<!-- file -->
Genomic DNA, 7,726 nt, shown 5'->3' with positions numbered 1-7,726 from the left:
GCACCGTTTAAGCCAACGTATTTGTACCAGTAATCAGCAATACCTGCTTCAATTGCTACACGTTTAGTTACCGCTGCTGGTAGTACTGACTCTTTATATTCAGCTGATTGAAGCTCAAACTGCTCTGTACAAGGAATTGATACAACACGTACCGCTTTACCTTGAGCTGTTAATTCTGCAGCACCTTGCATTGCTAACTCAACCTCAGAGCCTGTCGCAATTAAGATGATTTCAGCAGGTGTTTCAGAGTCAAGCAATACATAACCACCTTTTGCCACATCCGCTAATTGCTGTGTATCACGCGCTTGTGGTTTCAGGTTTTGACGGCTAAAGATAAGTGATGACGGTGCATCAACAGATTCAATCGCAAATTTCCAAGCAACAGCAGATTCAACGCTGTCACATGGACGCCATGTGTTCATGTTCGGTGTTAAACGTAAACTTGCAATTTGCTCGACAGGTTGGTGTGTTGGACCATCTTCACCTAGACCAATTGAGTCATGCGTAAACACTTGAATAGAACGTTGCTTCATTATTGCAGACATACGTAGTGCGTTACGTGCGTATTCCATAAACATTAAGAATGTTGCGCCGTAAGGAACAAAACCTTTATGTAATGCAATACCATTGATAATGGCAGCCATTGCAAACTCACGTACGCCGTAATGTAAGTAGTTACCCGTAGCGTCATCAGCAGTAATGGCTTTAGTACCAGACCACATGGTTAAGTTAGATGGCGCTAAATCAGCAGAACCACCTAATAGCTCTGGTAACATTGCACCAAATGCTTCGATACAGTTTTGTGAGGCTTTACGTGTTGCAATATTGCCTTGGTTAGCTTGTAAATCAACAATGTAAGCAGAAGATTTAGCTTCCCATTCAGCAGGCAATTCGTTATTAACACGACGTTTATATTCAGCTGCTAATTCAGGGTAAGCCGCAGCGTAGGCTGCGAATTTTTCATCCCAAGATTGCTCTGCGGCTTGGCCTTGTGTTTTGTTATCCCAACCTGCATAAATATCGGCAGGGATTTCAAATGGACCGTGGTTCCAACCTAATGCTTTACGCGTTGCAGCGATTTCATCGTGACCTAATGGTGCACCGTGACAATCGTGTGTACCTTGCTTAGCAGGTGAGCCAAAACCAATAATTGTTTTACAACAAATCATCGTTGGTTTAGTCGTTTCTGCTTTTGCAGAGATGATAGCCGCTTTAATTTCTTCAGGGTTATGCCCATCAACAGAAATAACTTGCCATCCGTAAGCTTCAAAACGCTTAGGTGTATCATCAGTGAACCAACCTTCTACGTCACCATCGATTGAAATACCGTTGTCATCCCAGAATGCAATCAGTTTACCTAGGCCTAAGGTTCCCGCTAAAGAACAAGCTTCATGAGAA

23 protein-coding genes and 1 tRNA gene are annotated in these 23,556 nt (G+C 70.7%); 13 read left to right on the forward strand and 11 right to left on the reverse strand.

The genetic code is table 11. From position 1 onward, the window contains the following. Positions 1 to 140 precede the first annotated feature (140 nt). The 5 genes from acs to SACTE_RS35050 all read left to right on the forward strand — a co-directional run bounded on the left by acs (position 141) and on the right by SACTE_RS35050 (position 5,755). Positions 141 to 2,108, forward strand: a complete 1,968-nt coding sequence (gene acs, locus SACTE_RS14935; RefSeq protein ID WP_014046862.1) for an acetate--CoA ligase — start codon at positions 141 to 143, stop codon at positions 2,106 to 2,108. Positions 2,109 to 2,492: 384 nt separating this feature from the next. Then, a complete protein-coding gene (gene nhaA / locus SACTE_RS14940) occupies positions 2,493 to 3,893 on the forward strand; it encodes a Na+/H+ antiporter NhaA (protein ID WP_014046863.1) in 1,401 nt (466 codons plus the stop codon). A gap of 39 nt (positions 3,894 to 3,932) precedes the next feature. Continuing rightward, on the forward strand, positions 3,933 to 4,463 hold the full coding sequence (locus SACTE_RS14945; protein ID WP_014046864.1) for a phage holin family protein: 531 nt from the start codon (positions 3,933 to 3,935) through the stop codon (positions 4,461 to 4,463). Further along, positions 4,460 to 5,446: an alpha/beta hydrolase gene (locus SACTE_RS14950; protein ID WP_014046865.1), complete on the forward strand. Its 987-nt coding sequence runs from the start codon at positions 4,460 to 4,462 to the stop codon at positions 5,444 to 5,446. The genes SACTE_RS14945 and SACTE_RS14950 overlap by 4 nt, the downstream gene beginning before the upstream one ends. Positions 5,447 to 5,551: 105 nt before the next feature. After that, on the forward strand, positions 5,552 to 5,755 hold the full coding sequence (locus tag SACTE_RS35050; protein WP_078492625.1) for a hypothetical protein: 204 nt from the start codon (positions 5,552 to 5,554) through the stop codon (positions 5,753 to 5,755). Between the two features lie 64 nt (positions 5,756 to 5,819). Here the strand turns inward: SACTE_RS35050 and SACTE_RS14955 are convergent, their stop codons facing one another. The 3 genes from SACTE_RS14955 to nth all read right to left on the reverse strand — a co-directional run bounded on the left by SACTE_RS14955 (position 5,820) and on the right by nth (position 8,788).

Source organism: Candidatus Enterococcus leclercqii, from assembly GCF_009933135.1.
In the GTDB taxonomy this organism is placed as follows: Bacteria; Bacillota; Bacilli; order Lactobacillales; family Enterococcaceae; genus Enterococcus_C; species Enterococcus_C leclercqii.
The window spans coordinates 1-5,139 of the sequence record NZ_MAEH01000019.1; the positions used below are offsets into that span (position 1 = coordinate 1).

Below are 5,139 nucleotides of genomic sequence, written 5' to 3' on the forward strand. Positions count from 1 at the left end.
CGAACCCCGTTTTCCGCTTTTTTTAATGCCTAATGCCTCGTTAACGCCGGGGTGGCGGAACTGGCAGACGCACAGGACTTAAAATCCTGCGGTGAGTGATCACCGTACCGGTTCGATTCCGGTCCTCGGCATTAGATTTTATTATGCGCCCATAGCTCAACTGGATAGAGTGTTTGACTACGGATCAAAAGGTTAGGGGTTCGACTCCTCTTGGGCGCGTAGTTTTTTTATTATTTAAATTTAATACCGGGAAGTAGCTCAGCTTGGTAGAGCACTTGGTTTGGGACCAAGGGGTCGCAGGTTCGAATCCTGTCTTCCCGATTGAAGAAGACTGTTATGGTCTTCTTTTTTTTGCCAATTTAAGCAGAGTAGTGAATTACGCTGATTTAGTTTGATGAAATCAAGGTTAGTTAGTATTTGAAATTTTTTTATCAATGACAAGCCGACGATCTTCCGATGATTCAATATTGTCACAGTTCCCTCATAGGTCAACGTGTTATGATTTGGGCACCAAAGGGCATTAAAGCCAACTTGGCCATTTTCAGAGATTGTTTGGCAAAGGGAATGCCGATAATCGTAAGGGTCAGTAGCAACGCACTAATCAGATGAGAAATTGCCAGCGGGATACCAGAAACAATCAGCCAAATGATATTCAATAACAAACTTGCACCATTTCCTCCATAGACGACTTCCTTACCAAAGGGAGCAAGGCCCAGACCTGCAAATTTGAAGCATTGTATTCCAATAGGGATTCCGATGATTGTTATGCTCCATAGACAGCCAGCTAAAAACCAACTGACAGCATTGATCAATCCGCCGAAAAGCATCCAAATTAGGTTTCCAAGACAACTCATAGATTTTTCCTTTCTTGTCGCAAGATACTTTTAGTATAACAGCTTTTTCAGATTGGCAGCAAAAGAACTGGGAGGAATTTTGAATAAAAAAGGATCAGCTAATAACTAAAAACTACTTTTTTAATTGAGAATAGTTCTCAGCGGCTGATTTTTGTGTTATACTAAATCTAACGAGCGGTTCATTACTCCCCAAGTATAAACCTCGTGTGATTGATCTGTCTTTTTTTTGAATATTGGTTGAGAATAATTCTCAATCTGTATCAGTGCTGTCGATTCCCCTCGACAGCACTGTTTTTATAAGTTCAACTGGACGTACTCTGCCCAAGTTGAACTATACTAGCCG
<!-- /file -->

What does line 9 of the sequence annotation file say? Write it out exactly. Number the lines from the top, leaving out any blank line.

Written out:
CGAACCCCGTTTTCCGCTTTTTTTAATGCCTAATGCCTCGTTAACGCCGGGGTGGCGGAACTGGCAGACGCACAGGACTTAAAATCCTGCGGTGAGTGATCACCGTACCGGTTCGATTCCGGTCCTCGGCATTAGATTTTATTATGCGCCCATAGCTCAACTGGATAGAGTGTTTGACTACGGATCAAAAGGTTAGGGGTTCGACTCCTCTTGGGCGCGTAGTTTTTTTATTATTTAAATTTAATACCGGGAAGTAGCTCAGCTTGGTAGAGCACTTGGTTTGGGACCAAGGGGTCGCAGGTTCGAATCCTGTCTTCCCGATTGAAGAAGACTGTTATGGTCTTCTTTTTTTTGCCAATTTAAGCAGAGTAGTGAATTACGCTGATTTAGTTTGATGAAATCAAGGTTAGTTAGTATTTGAAATTTTTTTATCAATGACAAGCCGACGATCTTCCGATGATTCAATATTGTCACAGTTCCCTCATAGGTCAACGTGTTATGATTTGGGCACCAAAGGGCATTAAAGCCAACTTGGCCATTTTCAGAGATTGTTTGGCAAAGGGAATGCCGATAATCGTAAGGGTCAGTAGCAACGCACTAATCAGATGAGAAATTGCCAGCGGGATACCAGAAACAATCAGCCAAATGATATTCAATAACAAACTTGCACCATTTCCTCCATAGACGACTTCCTTACCAAAGGGAGCAAGGCCCAGACCTGCAAATTTGAAGCATTGTATTCCAATAGGGATTCCGATGATTGTTATGCTCCATAGACAGCCAGCTAAAAACCAACTGACAGCATTGATCAATCCGCCGAAAAGCATCCAAATTAGGTTTCCAAGACAACTCATAGATTTTTCCTTTCTTGTCGCAAGATACTTTTAGTATAACAGCTTTTTCAGATTGGCAGCAAAAGAACTGGGAGGAATTTTGAATAAAAAAGGATCAGCTAATAACTAAAAACTACTTTTTTAATTGAGAATAGTTCTCAGCGGCTGATTTTTGTGTTATACTAAATCTAACGAGCGGTTCATTACTCCCCAAGTATAAACCTCGTGTGATTGATCTGTCTTTTTTTTGAATATTGGTTGAGAATAATTCTCAATCTGTATCAGTGCTGTCGATTCCCCTCGACAGCACTGTTTTTATAAGTTCAACTGGACGTACTCTGCCCAAGTTGAACTATACTAGCCG